Of the Rs 2,000-crore modernisation package for the Army in 2005-06, Rs 400 crore have been earmarked for the Special Forces. "We have identified 40 items — 20 of them will be sourced from the US — for the modernisation of our Special Forces. In the next one-two years, they should be fully equipped," says Army chief General JJ Singh.
...

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Re: Small Arms Thread

Postby darshhan » 21 Jul 2009 21:48

Raj Malhotra wrote:The report of times of india shows continued obssession of Indian forces with foreign maal. INSAS is mid seventies design concept and now its production run is over. Instead of working with DRDO for better or new rifle the Brass is surreptiously trying to import the new rifle under nomenclature of carbine. Note M4 carbine is replacing all rifles in US Army which shows the direction Indian army might take. The huge knowledge base developed by DRDO and OFB through INSAS will be destroyed with foreign maal obssessed indian army.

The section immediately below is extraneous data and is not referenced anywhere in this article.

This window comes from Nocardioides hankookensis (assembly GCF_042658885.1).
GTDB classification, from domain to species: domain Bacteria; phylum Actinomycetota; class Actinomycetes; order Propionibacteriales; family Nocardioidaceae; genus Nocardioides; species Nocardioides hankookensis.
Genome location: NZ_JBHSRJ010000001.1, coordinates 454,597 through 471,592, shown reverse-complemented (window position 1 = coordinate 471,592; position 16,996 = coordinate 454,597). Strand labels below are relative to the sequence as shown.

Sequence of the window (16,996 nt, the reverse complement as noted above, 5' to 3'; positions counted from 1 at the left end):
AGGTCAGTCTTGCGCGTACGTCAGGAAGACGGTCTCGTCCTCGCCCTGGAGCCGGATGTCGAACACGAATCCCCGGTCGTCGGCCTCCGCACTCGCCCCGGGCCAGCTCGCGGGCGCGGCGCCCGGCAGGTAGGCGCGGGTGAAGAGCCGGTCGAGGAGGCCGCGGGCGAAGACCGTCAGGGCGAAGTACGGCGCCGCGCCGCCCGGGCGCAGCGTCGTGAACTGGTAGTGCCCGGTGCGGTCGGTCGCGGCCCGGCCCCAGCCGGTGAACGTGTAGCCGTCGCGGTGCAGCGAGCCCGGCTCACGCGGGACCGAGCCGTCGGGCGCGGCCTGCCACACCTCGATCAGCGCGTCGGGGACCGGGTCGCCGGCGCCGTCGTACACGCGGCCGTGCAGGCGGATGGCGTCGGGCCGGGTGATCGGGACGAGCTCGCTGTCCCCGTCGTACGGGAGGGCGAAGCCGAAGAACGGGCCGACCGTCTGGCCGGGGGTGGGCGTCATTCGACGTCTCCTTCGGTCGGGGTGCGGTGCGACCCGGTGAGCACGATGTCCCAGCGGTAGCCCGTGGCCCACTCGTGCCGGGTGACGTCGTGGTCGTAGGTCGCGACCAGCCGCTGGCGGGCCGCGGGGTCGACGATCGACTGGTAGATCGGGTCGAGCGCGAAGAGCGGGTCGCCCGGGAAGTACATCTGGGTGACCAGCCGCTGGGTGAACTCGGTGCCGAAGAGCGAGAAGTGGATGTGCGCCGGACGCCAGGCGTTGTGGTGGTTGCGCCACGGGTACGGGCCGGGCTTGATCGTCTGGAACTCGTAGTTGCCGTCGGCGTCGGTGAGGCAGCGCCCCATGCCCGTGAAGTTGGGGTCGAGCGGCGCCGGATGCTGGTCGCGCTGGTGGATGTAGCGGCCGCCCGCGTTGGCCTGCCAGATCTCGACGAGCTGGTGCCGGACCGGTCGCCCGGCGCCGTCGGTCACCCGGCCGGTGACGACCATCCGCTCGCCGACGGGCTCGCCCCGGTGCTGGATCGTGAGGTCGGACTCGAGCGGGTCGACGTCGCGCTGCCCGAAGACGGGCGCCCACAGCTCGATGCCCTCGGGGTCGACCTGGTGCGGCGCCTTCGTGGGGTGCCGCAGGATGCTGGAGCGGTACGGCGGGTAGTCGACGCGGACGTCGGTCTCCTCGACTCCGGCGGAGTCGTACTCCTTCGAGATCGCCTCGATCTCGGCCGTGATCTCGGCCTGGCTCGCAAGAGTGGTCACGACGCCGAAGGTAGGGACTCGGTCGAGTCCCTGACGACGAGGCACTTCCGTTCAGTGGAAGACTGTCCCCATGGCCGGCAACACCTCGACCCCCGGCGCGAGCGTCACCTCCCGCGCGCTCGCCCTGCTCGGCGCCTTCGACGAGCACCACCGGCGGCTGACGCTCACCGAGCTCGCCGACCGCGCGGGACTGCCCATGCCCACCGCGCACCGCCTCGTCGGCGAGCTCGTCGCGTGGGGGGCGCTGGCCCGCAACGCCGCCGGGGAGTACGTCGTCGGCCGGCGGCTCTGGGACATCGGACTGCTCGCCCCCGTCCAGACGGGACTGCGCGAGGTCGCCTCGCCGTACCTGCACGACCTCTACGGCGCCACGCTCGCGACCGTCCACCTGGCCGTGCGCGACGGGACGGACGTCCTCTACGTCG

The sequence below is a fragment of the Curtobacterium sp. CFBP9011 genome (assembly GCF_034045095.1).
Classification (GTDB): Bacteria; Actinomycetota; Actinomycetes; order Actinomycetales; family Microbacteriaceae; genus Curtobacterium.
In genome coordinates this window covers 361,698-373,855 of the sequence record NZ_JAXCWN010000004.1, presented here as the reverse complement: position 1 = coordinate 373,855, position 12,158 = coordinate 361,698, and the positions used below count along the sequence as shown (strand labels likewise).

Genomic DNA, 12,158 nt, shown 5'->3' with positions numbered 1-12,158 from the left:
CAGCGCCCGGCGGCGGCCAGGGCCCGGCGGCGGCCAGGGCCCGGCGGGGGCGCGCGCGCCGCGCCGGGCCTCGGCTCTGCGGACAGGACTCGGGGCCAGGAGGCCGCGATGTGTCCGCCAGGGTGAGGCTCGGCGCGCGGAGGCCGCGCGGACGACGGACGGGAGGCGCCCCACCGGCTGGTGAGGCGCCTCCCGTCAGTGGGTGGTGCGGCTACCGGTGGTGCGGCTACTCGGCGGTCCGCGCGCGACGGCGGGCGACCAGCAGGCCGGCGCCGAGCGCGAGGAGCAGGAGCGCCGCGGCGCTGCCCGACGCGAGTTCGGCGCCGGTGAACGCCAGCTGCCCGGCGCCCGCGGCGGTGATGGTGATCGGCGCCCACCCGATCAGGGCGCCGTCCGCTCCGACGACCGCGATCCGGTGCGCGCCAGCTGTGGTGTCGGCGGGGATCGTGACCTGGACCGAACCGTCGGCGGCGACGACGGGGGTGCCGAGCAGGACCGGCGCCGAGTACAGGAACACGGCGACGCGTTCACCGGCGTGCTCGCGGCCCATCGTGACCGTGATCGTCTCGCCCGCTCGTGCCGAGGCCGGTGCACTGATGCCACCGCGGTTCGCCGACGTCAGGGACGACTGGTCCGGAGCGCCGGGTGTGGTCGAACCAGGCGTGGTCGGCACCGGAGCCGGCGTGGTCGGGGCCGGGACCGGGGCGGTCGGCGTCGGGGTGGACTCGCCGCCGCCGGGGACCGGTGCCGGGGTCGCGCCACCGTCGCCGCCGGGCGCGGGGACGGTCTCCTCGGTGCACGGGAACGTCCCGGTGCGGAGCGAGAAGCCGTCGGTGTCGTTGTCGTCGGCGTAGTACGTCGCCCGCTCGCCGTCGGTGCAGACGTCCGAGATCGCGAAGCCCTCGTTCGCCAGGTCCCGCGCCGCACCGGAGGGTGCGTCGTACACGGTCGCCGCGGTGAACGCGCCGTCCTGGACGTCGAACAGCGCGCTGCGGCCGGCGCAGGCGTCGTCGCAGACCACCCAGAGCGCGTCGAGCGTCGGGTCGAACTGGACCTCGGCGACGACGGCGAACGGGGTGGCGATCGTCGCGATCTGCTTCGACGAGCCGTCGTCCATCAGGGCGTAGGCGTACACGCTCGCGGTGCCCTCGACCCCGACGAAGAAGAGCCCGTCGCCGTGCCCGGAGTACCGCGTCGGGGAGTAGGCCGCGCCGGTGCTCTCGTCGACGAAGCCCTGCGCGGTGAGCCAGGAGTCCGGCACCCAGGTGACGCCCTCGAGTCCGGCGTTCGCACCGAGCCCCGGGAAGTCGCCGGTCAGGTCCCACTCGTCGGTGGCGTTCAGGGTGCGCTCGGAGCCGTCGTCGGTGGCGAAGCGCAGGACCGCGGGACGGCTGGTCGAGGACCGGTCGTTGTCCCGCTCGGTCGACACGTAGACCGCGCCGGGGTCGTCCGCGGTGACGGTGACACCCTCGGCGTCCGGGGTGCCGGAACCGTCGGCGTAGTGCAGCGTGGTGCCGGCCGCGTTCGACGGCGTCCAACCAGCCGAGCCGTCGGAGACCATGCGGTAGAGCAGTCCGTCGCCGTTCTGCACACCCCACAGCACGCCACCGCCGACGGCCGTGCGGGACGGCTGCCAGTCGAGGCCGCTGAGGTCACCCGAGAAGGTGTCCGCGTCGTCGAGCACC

You are right.The armed forces should look for an indigenous replacement.

But the problem in India is that indigenous means products developed and manufactured by DRDO/OFB/Defense PSUs.Now I understand that for strategic programs like Missile development and nuclear submarine agencies like DRDO are required.But now they want to produce stuff like assault rifles and Battle fatigues as well.

It would be much better if this stuff was produced by private enterprises in terms of efficiency,innovation and product quality.Infact from the discussion I had on this thread I came to know that under barrel grenade launchers are still not produced in large enough quantity.Similarly hardly any of these rifles have picatinny or any other rail system.Forget about suppressors and advanced optics.Such is the OFB sloth and inflexibility after a decade of producing INSAS rifles they haven't been able to fix these issues.Please note I am not denigrating the rifle itself.The rifle might be a fine weapon but increasingly it's effectiveness is dependent on the accessories that come with it.And I don't see OFB/Defence PSUs as being able to address these issues.They simply don't have the work culture.

But still they get all the contracts.Even if a foreign carbine is selected it is they who will get to license produce those weapons.In fact if today I was to set up a factory for firearms in India I still wouldn't get the contract(provided I had a better weapon) and OFB would rule.Am I not indigenous enough?